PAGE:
PO Box 745
    Bennington, VT 05201
    Phone: 802-442-4827
    Fax: 802-442-4827

    For books about long-term international careers, we especially recommend the Directory of Websites for International Jobs, by Ron and Caryl Krannich, 2002, Impact Publications, and ,i>International Jobs: Where They Are, How to Get Them, by Eric Kocher and Nina Segal, 2003, Basic Books. These and many other international job resources can be ordered from:
    Impact Publications
    9104 Manassas Dr
    Manassas Park, VA 20111-5211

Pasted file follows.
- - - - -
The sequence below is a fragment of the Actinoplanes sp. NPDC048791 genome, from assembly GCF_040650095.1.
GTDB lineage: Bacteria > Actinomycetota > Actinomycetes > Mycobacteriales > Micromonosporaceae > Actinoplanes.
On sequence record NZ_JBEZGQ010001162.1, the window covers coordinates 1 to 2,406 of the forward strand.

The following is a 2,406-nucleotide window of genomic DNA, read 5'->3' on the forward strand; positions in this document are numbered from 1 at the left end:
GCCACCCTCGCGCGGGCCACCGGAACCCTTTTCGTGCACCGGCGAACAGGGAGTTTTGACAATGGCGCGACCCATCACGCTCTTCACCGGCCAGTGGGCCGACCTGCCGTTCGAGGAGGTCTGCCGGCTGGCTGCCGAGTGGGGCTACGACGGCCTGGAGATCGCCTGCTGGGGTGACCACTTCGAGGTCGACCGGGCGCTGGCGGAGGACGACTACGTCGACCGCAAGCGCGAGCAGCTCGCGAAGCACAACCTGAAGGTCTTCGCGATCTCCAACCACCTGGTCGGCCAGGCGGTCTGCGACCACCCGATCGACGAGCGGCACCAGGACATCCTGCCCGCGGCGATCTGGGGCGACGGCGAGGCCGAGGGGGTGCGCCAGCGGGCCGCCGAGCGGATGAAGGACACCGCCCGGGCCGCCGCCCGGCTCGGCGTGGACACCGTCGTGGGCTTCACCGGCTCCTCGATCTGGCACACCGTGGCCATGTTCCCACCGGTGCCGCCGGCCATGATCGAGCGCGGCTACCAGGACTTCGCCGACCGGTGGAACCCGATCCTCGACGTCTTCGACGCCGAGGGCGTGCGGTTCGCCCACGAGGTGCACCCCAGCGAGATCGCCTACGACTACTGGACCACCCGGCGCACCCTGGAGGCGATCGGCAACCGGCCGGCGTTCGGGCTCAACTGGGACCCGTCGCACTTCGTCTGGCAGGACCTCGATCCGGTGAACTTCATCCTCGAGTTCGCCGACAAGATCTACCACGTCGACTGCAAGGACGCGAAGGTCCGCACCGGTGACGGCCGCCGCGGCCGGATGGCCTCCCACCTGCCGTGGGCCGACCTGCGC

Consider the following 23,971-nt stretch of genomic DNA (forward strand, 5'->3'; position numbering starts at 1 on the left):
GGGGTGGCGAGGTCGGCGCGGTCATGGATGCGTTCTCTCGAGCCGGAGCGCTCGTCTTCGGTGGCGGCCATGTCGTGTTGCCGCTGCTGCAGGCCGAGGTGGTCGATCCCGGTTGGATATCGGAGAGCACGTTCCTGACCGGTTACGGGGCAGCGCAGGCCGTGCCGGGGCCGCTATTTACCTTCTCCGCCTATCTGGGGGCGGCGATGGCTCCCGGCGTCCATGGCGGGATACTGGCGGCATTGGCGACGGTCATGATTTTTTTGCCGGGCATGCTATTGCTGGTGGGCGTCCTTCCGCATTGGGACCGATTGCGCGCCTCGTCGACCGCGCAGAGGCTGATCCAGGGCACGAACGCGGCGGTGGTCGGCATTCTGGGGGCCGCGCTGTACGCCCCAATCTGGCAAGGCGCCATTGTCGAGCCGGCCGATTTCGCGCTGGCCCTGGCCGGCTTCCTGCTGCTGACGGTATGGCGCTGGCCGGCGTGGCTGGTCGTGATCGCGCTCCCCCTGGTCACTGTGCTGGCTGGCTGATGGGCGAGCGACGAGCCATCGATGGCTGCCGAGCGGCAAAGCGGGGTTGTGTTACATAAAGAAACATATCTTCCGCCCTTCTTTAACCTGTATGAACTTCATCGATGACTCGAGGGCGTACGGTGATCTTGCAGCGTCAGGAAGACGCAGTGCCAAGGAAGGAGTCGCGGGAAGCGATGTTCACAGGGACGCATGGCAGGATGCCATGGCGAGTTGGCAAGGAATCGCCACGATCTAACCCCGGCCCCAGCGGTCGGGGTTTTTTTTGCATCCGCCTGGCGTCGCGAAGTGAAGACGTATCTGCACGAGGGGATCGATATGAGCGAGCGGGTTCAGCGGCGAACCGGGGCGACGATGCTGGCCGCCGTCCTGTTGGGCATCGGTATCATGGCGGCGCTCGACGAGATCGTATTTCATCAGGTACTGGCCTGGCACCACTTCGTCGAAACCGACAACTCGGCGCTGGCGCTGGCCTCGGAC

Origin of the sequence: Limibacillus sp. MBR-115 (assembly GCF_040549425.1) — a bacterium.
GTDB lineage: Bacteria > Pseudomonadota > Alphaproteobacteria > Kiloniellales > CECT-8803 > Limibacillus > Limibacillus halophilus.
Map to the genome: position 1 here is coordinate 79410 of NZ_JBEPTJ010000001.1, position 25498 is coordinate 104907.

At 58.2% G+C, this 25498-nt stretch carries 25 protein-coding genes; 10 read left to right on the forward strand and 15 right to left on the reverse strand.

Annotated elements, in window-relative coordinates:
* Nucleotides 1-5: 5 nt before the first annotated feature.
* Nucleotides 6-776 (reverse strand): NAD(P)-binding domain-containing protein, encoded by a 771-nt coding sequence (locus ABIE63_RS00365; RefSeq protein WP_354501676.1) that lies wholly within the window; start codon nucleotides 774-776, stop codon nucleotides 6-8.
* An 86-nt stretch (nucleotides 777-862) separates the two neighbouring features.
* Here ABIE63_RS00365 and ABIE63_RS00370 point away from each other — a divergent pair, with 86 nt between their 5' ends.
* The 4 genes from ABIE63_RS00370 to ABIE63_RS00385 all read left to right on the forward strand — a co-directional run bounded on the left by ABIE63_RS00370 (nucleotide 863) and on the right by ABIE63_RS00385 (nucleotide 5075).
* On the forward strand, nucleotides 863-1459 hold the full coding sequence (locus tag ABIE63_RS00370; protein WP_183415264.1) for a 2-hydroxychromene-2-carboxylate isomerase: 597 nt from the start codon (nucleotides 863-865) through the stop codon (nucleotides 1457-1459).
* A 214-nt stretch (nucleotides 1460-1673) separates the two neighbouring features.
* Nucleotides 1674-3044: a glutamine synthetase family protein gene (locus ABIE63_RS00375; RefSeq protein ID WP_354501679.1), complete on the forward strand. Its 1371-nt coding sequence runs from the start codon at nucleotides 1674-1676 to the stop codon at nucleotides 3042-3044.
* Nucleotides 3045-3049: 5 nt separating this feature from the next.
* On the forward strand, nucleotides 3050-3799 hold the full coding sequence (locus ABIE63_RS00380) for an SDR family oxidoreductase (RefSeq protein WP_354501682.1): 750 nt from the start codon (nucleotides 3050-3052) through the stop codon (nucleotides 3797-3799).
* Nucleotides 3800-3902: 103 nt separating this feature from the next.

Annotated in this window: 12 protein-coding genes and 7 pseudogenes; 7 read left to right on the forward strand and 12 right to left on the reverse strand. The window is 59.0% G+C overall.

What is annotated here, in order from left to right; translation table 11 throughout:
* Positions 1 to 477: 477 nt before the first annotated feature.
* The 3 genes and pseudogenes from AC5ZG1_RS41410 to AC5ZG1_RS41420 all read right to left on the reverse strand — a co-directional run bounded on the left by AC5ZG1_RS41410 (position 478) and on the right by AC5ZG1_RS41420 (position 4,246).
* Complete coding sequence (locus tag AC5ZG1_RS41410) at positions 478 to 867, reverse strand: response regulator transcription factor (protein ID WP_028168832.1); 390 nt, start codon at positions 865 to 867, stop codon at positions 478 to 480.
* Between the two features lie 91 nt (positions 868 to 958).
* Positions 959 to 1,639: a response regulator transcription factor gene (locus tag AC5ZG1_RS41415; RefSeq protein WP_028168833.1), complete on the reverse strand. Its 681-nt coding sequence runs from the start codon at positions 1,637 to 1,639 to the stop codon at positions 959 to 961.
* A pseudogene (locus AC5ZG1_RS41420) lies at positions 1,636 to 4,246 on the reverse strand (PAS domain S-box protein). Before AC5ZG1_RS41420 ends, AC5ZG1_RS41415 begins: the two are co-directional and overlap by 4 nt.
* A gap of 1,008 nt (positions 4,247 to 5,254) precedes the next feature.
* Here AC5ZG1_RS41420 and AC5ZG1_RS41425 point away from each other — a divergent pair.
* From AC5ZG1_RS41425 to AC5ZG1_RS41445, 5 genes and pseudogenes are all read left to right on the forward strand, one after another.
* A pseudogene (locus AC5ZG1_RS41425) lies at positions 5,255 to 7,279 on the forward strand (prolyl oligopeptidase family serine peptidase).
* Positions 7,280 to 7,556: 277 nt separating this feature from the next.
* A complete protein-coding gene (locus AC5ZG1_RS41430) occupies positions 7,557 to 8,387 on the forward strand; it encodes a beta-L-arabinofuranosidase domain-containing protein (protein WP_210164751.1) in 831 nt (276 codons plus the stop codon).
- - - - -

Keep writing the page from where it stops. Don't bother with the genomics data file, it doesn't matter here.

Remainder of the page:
Phone: 800-361-1055
    Fax: 703-335-9486

    Websites for Work Abroad and International Careers. These are good sites to start with, and are far better than a random search of the web. Each site provide links to many, many more sites and programs specifically about working abroad:, Institute of International Education,, Transitions Abroad magazine, University of California-Irvine, International Opportunities Program, University of Michigan, International Center, University of Minnesota, International Study and Travel Center (ISTC), Washington and Lee University, Office of International Education